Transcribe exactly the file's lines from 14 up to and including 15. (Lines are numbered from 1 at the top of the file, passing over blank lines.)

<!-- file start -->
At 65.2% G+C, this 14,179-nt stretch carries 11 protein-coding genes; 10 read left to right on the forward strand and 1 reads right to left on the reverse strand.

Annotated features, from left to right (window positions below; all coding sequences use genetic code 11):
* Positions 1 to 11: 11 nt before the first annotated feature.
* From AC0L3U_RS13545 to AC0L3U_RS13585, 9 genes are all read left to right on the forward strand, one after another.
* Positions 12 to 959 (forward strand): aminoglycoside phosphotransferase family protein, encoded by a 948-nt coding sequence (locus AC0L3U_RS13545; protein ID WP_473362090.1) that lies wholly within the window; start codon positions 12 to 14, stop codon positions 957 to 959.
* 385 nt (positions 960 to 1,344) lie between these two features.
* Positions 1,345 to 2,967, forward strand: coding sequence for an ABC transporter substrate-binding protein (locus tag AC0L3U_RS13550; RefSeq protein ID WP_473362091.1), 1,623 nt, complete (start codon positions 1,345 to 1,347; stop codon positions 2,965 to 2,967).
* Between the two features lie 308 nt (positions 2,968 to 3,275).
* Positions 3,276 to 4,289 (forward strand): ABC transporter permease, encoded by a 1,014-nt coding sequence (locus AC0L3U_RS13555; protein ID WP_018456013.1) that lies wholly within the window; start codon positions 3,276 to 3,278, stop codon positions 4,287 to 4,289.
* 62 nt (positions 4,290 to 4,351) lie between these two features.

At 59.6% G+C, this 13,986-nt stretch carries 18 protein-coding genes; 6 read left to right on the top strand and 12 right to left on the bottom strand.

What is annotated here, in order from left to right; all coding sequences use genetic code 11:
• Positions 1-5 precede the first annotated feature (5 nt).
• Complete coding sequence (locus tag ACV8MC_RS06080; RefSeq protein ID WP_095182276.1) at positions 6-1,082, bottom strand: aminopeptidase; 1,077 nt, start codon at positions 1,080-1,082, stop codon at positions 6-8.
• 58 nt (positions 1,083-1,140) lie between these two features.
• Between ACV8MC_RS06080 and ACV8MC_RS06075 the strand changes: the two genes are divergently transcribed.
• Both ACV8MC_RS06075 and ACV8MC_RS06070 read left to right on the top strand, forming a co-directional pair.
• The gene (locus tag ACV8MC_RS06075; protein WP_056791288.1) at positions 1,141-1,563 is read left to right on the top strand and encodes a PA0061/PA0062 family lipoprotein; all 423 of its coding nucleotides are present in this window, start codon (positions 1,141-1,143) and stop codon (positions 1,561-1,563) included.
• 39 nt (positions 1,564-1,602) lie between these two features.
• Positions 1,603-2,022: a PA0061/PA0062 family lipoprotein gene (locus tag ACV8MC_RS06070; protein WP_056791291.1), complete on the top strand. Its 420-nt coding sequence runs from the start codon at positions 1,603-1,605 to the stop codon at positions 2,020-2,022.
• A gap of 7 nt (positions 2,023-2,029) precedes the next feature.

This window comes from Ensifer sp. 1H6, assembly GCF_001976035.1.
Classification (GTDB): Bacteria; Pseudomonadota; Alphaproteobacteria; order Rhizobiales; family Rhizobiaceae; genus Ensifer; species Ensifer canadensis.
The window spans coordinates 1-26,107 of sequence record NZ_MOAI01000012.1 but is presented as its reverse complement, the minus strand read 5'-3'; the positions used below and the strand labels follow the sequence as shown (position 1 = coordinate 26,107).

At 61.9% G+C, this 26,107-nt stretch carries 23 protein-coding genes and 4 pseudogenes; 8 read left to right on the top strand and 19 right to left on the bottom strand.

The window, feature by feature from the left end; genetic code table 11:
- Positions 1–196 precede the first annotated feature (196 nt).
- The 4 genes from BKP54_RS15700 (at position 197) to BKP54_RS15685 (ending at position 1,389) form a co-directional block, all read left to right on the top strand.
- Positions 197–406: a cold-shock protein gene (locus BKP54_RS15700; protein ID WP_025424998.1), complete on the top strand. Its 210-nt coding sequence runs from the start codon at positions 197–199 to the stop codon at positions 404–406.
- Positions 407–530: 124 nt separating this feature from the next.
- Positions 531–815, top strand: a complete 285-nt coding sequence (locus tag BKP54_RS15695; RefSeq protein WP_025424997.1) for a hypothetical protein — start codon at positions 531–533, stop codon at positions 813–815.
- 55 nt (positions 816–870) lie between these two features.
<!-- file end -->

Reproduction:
• Complete coding sequence (locus tag ACV8MC_RS06080; RefSeq protein ID WP_095182276.1) at positions 6-1,082, bottom strand: aminopeptidase; 1,077 nt, start codon at positions 1,080-1,082, stop codon at positions 6-8.
• 58 nt (positions 1,083-1,140) lie between these two features.